Libertyville mom among homeschooling crowd
Brigid Dutton and her husband, Tom, have home- schooled their three children — Meaghan, 9; Katie, 8; and Keegan, 5 — for the past two years. they work together on their subjects at home and attend a co-op once a week. | Joe Cyganowski~For Sun-Times Media
Updated: October 14, 2012 12:37PM
LIBERTYVILLE — Brigid Dutton has homeschooled her three children for the past two years, and she wouldn’t have it any other way.
“We absolutely love it,” said Dutton, a former seventh- and eighth-grade language arts teacher.
Learning for the Duttons’ three kids — Meaghan, 9, Katie, 8, and Keegan, 5 — isn’t constricted to a set start time and end time, which is a good thing, Brigid Dutton said.
“We’re seeing that, as opposed to a traditional school day, everything the kids do, they’re learning,” she said.
Brigid Dutton instructs her children in such subjects as math, art appreciation, music and history in their Libertyville home.
“There’s a lot of overlap,” she said. “In history, we do a lot of reading. In science, we’re doing a lot of math.”
Her husband, Tom Dutton, helps when he can, usually with math or science. But Brigid is the primary educator of her brood.
“They all learn together,” she said, adding that she’s learning right along with her kids.
The Duttons expect to continue homeschooling through high school, and likely will stay with the once-a-week Indian Hill Co-op at Fairfield Road Baptist Church in Lake Villa, where their children learn a variety of subjects, including Spanish, weather and astronomy, theater and virtual research.
“The kids are getting what they need to learn, but in subject areas that interest them more,” she said. “It’s almost like going to college and being able to take electives.”
When the Duttons decided to pull both Meaghan and Katie from St. Joseph Catholic School in Libertyville and school them at home, Tom Dutton called Libertyville Elementary School District 70 to find out what services were available to them. While the district knows the Duttons are homeschooling, it’s uncertain if they are registered as homeschoolers, and that’s OK.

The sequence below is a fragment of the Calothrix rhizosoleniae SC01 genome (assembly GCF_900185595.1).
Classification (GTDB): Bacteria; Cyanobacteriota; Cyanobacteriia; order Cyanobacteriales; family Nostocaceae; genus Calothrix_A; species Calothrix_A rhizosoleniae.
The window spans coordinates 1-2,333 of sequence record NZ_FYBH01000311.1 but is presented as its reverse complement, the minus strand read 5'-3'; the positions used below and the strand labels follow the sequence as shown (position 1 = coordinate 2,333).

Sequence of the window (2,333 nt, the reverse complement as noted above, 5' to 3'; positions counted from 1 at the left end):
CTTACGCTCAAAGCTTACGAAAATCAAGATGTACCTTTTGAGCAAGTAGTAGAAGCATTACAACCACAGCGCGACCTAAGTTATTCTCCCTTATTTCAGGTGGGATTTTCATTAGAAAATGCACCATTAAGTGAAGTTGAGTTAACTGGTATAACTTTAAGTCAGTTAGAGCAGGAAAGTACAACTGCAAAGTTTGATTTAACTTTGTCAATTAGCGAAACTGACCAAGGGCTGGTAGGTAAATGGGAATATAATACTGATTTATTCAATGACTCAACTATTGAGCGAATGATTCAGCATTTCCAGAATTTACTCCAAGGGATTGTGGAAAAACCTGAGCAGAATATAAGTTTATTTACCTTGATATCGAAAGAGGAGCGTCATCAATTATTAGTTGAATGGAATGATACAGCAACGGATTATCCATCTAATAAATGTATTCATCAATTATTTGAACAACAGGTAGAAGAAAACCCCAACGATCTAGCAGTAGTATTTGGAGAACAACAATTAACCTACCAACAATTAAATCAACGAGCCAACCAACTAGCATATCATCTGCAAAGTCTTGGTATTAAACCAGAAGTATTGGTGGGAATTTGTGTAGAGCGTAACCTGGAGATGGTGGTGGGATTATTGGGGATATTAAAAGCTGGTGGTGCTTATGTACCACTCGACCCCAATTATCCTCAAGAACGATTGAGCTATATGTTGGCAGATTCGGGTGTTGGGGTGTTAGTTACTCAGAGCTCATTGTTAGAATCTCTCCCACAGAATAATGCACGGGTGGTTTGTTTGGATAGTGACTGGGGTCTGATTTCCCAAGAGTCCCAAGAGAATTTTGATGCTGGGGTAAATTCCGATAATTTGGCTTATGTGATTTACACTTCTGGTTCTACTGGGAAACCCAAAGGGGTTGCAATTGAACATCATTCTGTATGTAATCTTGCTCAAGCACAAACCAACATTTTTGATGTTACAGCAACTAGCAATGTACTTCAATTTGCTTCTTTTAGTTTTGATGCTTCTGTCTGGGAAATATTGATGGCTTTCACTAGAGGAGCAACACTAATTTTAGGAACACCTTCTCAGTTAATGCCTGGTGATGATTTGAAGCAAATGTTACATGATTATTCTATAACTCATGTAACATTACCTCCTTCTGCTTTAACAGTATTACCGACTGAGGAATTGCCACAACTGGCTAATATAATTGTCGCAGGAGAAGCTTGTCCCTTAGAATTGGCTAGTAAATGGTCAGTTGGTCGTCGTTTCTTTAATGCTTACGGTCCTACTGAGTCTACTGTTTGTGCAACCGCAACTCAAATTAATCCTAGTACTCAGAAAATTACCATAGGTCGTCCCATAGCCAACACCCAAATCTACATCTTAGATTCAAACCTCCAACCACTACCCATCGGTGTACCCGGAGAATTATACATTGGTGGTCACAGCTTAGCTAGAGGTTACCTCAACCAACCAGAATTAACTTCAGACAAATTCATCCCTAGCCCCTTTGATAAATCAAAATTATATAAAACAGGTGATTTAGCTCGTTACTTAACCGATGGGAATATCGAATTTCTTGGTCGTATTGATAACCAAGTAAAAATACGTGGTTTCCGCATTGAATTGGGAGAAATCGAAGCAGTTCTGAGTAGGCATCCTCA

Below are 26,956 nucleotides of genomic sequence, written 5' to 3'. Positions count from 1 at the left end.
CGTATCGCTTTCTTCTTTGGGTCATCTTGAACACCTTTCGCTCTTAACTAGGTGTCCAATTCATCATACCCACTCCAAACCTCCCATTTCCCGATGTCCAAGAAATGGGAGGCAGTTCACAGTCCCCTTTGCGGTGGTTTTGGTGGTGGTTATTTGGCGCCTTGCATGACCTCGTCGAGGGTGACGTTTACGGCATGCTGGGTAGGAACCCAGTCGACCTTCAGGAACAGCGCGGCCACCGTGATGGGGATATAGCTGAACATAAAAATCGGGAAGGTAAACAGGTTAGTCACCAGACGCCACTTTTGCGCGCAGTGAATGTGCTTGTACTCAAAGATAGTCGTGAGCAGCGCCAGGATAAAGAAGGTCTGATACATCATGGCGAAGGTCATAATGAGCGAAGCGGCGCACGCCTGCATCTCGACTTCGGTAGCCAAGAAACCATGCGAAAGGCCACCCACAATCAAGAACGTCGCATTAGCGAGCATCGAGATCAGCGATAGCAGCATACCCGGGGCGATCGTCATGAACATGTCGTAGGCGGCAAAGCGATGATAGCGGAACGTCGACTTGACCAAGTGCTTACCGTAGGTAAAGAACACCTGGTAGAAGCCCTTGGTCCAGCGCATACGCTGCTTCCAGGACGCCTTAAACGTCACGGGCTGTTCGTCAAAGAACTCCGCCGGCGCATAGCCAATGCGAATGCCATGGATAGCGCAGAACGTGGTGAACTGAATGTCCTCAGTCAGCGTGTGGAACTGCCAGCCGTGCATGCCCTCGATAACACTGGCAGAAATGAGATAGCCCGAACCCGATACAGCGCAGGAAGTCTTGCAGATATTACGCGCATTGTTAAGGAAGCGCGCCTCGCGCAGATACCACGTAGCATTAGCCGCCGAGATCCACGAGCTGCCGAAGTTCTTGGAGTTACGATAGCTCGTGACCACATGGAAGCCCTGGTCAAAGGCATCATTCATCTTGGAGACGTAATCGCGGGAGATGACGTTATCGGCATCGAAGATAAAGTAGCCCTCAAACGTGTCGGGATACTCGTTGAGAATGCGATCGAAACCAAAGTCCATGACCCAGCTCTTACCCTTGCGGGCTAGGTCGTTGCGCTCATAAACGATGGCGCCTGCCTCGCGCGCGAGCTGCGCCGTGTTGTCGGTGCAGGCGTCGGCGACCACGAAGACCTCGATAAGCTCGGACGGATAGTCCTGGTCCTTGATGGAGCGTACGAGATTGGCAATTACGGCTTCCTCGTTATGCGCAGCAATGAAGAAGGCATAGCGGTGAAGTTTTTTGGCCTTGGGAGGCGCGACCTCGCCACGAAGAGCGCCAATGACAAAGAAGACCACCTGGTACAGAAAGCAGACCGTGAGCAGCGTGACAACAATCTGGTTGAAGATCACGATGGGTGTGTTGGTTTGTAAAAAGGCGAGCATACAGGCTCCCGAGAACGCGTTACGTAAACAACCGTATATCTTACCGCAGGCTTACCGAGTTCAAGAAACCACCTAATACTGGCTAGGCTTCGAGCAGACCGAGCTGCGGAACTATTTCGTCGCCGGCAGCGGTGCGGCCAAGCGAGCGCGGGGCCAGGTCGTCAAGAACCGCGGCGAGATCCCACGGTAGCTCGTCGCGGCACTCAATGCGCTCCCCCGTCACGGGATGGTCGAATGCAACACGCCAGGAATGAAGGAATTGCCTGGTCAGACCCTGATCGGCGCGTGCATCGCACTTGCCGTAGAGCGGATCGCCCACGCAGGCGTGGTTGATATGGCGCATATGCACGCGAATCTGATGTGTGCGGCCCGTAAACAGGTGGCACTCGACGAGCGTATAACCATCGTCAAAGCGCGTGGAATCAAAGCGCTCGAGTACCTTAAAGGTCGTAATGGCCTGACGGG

According to Mary Fergus, a spokesperson for the Illinois State Board of Education, registration is voluntary.
The Home School Legal Defense Association estimates the number of homeschooled children in Illinois at about 60,000. That number is increasing.
“Nationally, homeschooling is growing by 7 (percent) to 15 percent a year. In Illinois, I would say it’s probably around 10 percent a year,” said Jeremiah Lorrig, director of media relations for the legal advocacy group.
The organization has more than 2,000 Illinois members.
In Vernon Hills Elementary School District 73, spokeswoman Lynn Brandl said there have been few inquiries from homeschool families.
“We’re ready to provide services, but we just haven’t had a lot of interaction at the grade levels that we serve,” she said. “I don’t really know if it’s because there are no children out there or if they wait until high school.”
At Mundelein High School, Director of Guidance Tom Buenik said he typically gets one homeschooled student a year who enrolls in a class, like chemistry, or who wants to participate in an extracurricular activity or sport.
“They have to register like our other families and prove residency and pay taxes in our community if they want to take classes at the high school,” Buenik said.
If everything is in order, Buenik said MHS is happy to help out.
“We’ve always had a positive experience with our homeschool families. We don’t close the doors to anybody,” he said.